FIJI WANTS ARMY OFFICER BACK, BUT CAN'T EXTRADITE HIM: MAGAZINE
(New Zealand Press Association Via Thomson Dialog NewsEdge)Wellington, April 28 NZPA - Attempts by Fiji's military to court martial former acting land force commander Colonel Jone Baledrokadroka appear to have suffered another blow.
Deputy Solicitor General Savenaca Banuve told Pacific Magazine today that Fiji does not have an extradition treaty with New Zealand to bring back Col Baledrokadroka, who is now living in New Zealand.
Col Baledrokadroka is wanted by the military for allegedly trying to overthrow the military commander Commodore Frank Bainimarama earlier this year.
Col Baledrokadroka and two junior officers are alleged to have asked Commodore Bainimarama to step down, and to have expressed concern the commander had breached Government policies and decisions, according to the Fiji Times newspaper.
But Mr Banuve told the magazine the Fiji government had run into ``difficulties'' in implementing the new treaty.
He said any attempts to extradite a person from New Zealand will be difficult as they are still using the old system of obtaining access to people through diplomatic arrangements.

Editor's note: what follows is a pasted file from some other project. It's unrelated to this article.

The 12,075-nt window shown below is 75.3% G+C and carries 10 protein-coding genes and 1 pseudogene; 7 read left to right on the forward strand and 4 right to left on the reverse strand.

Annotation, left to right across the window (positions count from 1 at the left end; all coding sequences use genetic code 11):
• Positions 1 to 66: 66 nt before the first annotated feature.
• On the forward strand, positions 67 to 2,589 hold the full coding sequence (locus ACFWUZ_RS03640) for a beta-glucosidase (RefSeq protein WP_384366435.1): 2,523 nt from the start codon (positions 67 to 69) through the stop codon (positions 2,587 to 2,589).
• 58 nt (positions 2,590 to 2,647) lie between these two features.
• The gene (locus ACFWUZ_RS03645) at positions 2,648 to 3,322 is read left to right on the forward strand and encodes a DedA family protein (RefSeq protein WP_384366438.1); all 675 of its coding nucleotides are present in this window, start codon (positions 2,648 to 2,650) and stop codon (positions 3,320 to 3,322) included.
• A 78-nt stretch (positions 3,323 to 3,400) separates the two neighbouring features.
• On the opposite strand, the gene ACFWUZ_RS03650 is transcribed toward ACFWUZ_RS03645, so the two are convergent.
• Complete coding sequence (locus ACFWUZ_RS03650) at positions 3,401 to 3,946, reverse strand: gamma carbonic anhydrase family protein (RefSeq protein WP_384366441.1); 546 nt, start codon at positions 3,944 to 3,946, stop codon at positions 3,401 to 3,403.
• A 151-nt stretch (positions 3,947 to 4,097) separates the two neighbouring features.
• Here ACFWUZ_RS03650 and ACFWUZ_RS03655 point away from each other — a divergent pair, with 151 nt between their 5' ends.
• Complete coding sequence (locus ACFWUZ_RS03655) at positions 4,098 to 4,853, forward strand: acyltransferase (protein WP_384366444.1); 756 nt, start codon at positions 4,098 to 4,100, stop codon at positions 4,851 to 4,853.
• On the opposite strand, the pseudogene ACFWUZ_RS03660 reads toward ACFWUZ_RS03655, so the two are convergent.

Military sources said New Zealand was not obliged to extradite Col Baledrokadroka because he had not committed a crime internationally that warranted extradition.
The perceived problem for which he was being sought was an internal matter between him and the military.
The lack of an extradition treaty would mean the military will have to work through Fiji's Ministry of Home Affairs to facilitate the extradition of Col Baleidrokadroka with its New Zealand counterparts.
The charges against Col Baleidrokadroka are now with his commanding officer Lieutenant Colonel Etueni Caucau -- but any court martial cannot be convened if the accused person is not in the country.
The two other senior military officers said to have accompanied Col Baledrokadroka, Lieutenant Colonels Saimoni Vatu and Solomoni Raravula, have rejected a request to voluntarily resign their commission from the military, saying their actions were legal.
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